Detecting and Modeling the Changes of Land Use and Land Cover for Land Use Planning in Da Nang City Vietnam
Publisher: Ibidem Press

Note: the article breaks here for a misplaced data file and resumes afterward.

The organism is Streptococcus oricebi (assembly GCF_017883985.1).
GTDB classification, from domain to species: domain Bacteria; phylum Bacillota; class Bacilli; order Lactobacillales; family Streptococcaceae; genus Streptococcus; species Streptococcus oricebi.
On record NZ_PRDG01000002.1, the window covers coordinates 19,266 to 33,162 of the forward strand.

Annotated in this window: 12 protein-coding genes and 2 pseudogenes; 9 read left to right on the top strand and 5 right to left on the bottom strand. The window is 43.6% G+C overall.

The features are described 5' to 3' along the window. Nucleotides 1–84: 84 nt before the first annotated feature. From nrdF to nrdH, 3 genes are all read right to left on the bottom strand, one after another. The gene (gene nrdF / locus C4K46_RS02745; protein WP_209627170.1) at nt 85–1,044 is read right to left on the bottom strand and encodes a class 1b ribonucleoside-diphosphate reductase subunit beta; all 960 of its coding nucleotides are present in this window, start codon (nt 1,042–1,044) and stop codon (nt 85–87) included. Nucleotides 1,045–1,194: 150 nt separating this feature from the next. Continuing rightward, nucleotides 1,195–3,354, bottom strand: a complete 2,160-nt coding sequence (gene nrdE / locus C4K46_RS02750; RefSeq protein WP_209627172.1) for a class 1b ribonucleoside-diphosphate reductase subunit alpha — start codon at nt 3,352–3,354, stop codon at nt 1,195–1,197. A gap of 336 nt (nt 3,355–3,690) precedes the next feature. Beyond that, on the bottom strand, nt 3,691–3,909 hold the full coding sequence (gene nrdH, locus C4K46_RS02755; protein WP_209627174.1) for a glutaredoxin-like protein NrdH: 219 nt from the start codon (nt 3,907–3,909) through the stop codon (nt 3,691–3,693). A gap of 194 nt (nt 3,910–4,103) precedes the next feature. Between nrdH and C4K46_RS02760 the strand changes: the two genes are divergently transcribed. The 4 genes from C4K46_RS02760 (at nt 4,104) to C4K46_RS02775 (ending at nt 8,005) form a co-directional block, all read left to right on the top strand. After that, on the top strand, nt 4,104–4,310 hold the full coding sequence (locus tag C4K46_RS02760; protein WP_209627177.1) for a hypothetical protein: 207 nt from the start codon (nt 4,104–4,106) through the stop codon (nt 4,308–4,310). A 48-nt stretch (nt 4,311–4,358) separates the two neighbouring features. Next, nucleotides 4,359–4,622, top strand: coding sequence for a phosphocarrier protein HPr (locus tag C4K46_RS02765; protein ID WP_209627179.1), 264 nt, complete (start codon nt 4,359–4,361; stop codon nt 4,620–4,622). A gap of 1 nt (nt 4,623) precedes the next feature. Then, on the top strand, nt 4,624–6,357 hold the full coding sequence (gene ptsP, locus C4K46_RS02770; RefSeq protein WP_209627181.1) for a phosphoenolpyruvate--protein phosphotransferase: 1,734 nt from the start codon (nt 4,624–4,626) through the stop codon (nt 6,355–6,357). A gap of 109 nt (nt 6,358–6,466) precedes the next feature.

Da Nang City, located in the South Central Coast region of Vietnam, has developed in many aspects in the last two decades and has been known as one of the five independent municipalities of Vietnam. Today, it constitutes the Key Economic Zone in Central Vietnam. Rapid industrialization and urbanization have caused incessant change of land use and land cover (LULC) in Da Nang City. Linh Nguyen's study aims at detecting, quantifying, and characterizing the changes of LULC in the Da Nang City region by using multitemporal satellite images from 1979 to 2009; it further explores the effects of LULC changes on landscape structure through spatial landscape metrics. In a simulation it also shows the changes of LULC under different scenarios, utilizing the model of system dynamics and the model of dynamic conversion of land use and its effects.The results show that 37% of the total land has undergone change. Before being separated from Quang Nam Province (1979–1996), the LULC in Da Nang City changed gradually. However, after becoming an independent municipality, the LULC changed with accelerated speed, especially in the urban areas. Within 13 years (1996–2009), the urban area grew by 86.6%. The study suggests this is caused by a strong focus on economic development. Conversely, agriculture and forests had a high rate of change. The dynamic change of landscape indices reveal that agricultural areas were broken into smaller patches. However, except agriculture, patches of forestry and urban spaces tended to have a uniform landscape configuration. To simulate the future changes of LULC at Da Nang City from 2009 to 2030, three scenarios with different missions were developed, namely, Development as Usual, Aggressive Development, and Optimal Development. All scenarios result in a continuous increase in urban area and a gradual decrease in agriculture, barren, and shrub areas during the simulated period. The study provides new strategies for land use planning in comparable regions facing rapid urbanization.